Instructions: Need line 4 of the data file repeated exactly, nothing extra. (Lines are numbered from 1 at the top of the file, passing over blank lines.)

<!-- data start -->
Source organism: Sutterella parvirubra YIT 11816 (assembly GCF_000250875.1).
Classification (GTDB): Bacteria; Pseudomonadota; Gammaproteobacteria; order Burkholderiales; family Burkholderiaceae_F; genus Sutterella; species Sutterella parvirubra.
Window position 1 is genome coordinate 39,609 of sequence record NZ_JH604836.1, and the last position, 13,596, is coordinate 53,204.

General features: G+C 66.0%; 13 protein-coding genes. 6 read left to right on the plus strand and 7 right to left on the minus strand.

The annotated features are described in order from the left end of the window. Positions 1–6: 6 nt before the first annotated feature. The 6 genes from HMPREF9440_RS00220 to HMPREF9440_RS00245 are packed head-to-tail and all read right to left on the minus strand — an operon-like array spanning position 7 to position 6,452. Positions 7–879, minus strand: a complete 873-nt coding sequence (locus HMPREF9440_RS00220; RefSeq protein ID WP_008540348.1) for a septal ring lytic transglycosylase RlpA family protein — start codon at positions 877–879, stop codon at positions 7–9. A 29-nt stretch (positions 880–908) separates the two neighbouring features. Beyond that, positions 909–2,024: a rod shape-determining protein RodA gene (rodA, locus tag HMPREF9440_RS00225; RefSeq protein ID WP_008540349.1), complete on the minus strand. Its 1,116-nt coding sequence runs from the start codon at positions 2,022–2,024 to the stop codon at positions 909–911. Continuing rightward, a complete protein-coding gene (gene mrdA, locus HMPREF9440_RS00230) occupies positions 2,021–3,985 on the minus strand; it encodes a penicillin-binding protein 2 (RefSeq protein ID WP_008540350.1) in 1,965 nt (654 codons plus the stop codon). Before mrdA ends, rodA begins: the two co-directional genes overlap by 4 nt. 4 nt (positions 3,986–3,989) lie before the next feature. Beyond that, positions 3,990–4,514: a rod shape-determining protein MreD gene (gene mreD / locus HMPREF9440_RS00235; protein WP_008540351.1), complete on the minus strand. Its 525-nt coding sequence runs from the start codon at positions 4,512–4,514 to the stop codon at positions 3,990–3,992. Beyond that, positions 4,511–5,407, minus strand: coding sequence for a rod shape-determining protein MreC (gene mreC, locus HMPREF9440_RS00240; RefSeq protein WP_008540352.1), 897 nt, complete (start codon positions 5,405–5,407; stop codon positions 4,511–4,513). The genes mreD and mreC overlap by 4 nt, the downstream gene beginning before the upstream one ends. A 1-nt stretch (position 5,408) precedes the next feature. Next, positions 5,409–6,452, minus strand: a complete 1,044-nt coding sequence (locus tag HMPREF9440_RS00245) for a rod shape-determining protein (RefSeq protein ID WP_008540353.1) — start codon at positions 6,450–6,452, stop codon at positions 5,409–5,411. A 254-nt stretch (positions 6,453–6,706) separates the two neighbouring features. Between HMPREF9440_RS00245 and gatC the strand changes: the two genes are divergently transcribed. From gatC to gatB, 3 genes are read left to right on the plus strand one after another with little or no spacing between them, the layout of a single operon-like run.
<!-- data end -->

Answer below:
General features: G+C 66.0%; 13 protein-coding genes. 6 read left to right on the plus strand and 7 right to left on the minus strand.